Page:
A Competitive Market Any arrangement that brings buyers and sellers together Physical or virtual
Since Economics is about Choices… Demand Supply We see how all buyers’ and sellers’ decisions interact in the market to create prices.
What is DEMAND? Individual: how one person’s decisions affect price Market: total sum of all buyers in a market Consumers’ willingness and ability to buy an item at a given price Wants within budget constraints Refers to a behavior
THE LAW OF DEMAND Shows an inverse relationship between price (P) and quantity (Q) Price affects the quantity demanded Higher prices lower quantity demanded Lower prices more quantity demanded Sales!
The Demand Law exists… Income effect $ increase you feel poorer, you buy less $ decrease you feel richer, you buy more Substitution effect Pepsi vs. Coke Marginal Utility Ex. All You Can Eat Buffet Each plate makes you less happy than the plate before
DemandSchedule vs. Curve Curve Schedule shows all of the combinations of quantities demanded at different prices, ceteris paribus Curve Plots the relationship between price and quantity demanded
How do you shift the Demand Curve? Tastes or Preferences Related Goods’ Prices Income Population (# of buyers) Expectations
The 5 Determinants of Demand Affected by trends and health considerations Related Prices Complements Hot dogs and buns If P goes up of complement, demand decreases and vice virsa Substitutes Pepsi vs. Coke If P of substitute goes up demand increases Tastes (Preferences)
The 5 Determinants of Demand If income increases Buy more luxury/normal goods If income decreases Buy more normal/inferior goods More buyers = more demand Less buyers = less demand Income Population (# of Buyers)
The Five Determinants of Demand Expectations If P is expected to go up in the future, demand increases NOW If P is expected to go down in the future, demand decreases NOW
GROUP ACTIVITY You are in charge of opening a firm offering a specific good or service. Decide on a product name, slogan, and then answer the three basic questions of production: what you will produce, how you will produce it, and for whom you will produce it. After, draw a potential demand curve for your expected market of the good or service. Explain how your demanders’ curves could shift in or out using the determinants of demand. Be prepared to justify your answers as expert economists.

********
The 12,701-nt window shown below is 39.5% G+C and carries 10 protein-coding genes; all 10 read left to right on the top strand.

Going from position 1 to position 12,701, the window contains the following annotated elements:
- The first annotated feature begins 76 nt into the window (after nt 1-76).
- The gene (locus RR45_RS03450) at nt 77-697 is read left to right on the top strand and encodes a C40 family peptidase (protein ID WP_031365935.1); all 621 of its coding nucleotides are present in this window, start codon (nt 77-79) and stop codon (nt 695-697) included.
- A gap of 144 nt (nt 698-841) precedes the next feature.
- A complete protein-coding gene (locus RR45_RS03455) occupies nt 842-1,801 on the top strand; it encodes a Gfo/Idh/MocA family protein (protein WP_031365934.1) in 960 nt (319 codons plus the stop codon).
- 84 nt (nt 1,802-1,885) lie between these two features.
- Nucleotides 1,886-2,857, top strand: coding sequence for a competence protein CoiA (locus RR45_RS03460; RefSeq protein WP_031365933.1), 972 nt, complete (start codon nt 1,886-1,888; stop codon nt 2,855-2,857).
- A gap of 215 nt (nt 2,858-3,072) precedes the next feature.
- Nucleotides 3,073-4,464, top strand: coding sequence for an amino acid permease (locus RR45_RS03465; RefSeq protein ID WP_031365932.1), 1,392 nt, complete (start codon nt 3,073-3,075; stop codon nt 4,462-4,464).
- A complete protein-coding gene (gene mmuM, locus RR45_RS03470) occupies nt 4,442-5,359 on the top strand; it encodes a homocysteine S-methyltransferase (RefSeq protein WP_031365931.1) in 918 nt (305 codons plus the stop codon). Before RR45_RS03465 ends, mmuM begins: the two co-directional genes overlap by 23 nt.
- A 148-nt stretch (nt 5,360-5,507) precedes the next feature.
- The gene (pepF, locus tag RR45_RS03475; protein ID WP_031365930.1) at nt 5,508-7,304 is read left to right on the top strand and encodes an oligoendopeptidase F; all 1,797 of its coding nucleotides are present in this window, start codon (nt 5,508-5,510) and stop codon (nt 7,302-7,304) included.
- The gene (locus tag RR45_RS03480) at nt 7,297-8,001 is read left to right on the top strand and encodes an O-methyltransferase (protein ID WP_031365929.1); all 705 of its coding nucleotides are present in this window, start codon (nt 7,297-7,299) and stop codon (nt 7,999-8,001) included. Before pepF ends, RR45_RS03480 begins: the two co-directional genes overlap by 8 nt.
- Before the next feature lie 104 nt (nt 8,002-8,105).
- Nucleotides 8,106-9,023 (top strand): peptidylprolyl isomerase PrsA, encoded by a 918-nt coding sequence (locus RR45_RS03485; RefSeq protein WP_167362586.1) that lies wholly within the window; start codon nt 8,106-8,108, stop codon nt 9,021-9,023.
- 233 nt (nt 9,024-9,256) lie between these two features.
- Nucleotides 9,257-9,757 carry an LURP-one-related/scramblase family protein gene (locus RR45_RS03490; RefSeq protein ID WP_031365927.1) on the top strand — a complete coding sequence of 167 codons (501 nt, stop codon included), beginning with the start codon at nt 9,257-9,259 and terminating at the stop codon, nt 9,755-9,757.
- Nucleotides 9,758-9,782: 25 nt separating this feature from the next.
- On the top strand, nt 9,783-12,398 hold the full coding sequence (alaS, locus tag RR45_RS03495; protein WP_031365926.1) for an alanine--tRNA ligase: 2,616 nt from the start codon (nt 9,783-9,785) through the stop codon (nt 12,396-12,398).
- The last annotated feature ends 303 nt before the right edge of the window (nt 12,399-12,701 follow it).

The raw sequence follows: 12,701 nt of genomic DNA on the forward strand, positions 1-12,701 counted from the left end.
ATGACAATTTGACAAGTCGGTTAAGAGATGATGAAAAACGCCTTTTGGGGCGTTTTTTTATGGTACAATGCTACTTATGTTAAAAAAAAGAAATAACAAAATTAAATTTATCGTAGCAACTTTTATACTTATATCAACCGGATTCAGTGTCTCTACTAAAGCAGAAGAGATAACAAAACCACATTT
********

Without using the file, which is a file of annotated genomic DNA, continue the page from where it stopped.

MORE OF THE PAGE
Supply Producers’ willingness and ability to sell a good or service Refers to a behavior
THE LAW OF Supply Shows a direct relationship between price (P) and quantity (Q) Price affects the quantity supplied Higher prices higher quantity supplied Lower prices less quantity supplied PRODUCERS LOVE HIGHER PRICES!
Law of Increasing opportunity costs Supply Schedule A “profit- maximizing” producer wants to produce more at a higher price.
Movement along the Curve vs. Shift Changes in the quantity supplied comes because of a price change A shift in the Curve comes because of a change in a determinant of supply.
How do you shift the Supply Curve? Sellers (#) Productivity Input Costs Expectations Related Prices Cash Change Taxes or subsidies
The 6 Determinants of Supply If more suppliers Shifts right If less suppliers Shifts left Increase supply Technology, capital innovation Decrease supply Natural phenomenon hinders productivity Sellers Productivity
The 6 Determinants of Supply If inputs price increases Shifts left If inputs price decreases Shifts right If price will go up in the future, the supply NOW decreases If price will decrease in the future, the supply NOW increases Input Prices Expectations
The 6 Determinants of Supply If related price increases Shifts left If related price decreases Shifts right Subsidy Supply shifts right Tax Supply shifts left Related Prices Cash Change
Market Equilibrium P= $1.00 Qs = 10 million bottles WHEN SUPPLY MEETS DEMAND